specified amount without discarding any bits in the shift count?
    =?utf-8?B?SGFyYWxkIHZhbiBExLNr?=, Feb 5, 2007
    #9
  10. In article <>,
    santosh <> wrote:

    >I can't think of a realistic reason to shift a N bit value by more
    >than N bits.


    A right shift of k bits can be interpreted as integer division by 2^k;
    it's still correct when k is greater than the word size (returning
    zero, or possibly -1 for signed shifts).

    >I don't know much about hardware, but Walter Roberson did mention that
    >ridiculously large shift values like 0x7fffffff would take a long time
    >to complete, and achieve nothing.


    That's a quality-of-implementation issue for the processor - it could
    short-circuit shifts of >=N. But given that processors don't do this,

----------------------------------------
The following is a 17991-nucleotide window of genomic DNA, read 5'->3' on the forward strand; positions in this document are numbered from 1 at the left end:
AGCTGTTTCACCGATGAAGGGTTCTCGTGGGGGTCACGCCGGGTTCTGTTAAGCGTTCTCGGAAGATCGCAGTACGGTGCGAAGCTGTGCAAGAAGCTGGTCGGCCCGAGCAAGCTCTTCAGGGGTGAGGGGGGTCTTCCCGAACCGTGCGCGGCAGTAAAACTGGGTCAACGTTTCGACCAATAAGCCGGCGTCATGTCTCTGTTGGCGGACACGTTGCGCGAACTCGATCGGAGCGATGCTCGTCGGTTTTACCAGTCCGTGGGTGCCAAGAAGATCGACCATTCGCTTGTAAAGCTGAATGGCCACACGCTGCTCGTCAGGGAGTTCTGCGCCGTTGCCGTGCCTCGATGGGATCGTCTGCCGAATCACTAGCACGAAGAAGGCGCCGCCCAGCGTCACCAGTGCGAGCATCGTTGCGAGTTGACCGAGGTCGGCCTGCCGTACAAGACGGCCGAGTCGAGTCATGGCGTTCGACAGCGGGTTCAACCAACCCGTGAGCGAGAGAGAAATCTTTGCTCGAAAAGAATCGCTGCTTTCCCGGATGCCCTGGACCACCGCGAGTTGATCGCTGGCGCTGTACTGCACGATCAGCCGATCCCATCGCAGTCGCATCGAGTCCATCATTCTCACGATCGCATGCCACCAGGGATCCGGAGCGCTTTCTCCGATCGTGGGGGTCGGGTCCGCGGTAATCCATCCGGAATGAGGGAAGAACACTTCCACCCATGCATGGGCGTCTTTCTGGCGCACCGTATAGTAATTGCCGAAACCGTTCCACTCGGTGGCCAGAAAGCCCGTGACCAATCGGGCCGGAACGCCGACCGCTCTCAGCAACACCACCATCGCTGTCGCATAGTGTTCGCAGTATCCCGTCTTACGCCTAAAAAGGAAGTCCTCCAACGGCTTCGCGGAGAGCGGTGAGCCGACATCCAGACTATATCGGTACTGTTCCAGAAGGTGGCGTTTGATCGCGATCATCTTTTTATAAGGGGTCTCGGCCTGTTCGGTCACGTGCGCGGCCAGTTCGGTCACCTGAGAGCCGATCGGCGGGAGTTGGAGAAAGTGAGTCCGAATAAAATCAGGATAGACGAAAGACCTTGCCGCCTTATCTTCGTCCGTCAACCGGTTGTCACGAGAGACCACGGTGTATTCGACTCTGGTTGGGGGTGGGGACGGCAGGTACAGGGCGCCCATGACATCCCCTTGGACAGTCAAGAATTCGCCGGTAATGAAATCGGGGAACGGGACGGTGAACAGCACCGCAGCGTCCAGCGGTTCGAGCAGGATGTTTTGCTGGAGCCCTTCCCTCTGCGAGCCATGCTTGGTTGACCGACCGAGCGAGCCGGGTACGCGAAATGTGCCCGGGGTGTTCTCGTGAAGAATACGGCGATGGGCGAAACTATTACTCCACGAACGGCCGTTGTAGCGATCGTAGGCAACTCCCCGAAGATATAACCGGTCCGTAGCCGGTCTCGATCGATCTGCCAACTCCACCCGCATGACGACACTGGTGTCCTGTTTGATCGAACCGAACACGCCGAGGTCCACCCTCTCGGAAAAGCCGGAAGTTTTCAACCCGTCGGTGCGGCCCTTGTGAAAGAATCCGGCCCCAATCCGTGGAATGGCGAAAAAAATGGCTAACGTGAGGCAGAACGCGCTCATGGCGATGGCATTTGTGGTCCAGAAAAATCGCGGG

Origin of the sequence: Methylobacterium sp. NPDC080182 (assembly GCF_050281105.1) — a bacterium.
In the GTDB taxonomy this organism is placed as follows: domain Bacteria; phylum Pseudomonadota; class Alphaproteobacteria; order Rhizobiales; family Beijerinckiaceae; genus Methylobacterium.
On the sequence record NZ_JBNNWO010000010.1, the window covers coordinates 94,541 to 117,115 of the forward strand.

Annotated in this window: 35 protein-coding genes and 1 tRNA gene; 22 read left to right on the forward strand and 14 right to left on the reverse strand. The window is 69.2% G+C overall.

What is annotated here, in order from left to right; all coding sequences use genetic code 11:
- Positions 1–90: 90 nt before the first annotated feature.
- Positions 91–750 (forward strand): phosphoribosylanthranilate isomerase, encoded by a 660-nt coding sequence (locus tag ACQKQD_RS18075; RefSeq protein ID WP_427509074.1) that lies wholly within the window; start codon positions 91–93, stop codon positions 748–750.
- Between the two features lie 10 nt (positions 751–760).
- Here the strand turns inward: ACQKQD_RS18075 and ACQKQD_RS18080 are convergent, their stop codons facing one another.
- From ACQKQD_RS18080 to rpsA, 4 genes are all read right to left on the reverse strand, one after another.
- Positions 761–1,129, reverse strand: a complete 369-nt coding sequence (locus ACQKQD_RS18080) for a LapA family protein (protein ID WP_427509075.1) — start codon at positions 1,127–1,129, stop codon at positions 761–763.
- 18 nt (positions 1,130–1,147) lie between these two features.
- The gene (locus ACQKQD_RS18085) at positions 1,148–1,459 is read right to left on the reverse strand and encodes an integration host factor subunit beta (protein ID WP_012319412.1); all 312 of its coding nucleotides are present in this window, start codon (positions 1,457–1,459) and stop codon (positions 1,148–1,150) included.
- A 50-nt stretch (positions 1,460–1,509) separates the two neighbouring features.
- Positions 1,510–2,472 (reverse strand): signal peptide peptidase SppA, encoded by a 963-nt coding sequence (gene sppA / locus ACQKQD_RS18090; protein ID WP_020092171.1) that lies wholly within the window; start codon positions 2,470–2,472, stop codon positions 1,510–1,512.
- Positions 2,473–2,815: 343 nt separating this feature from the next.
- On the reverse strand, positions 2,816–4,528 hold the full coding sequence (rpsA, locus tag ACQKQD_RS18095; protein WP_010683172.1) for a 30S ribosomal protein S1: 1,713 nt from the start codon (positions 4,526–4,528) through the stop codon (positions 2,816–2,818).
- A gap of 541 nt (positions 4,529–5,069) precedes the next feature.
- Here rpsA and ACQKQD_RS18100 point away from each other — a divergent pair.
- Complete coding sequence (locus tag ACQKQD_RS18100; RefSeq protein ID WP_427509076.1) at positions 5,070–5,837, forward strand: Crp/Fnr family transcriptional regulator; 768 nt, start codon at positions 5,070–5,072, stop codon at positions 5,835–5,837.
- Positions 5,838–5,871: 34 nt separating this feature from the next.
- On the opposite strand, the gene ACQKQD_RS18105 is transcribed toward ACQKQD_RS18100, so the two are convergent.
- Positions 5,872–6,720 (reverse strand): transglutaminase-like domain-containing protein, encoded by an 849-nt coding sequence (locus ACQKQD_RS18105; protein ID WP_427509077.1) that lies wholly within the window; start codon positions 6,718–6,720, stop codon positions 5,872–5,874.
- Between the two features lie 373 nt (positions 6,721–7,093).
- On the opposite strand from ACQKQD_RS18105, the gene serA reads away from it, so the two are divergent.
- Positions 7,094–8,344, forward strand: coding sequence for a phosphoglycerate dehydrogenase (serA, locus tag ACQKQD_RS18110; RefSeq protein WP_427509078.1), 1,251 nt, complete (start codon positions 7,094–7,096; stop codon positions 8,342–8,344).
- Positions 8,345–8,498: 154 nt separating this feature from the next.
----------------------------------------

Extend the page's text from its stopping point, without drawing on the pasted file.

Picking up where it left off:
it would be expensive for C to implement.

    -- Richard
    --
    "Consideration shall be given to the need for as many as 32 characters
    in some alphabets" - X3.4, 1963.
    Richard Tobin, Feb 5, 2007
    #10
  11. In article <45c71de3$> "Stuart" <stuart@0.0> writes:
    > "santosh" <> wrote in message
    > news:...
    >
    > > I can't think of a realistic reason to shift a N bit value by more
    > > than N bits. In fact, from the point of view of standard C, that would
    > > be N - 1 bits. Maybe it makes sense in some exotic implementation, but
    > > I struggle to imagine how.

    >
    > In low-level (machine) code it can be a useful way of setting a whole
    > register to the same as the sign bit without making a branch. (Arithmetic
    > right shifting usually propagates the sign bit - so you get 0 for positive
    > starting values and all '1's [aka -1] for a negative starting value).


    For that you need to shift only N-1 bits.
    --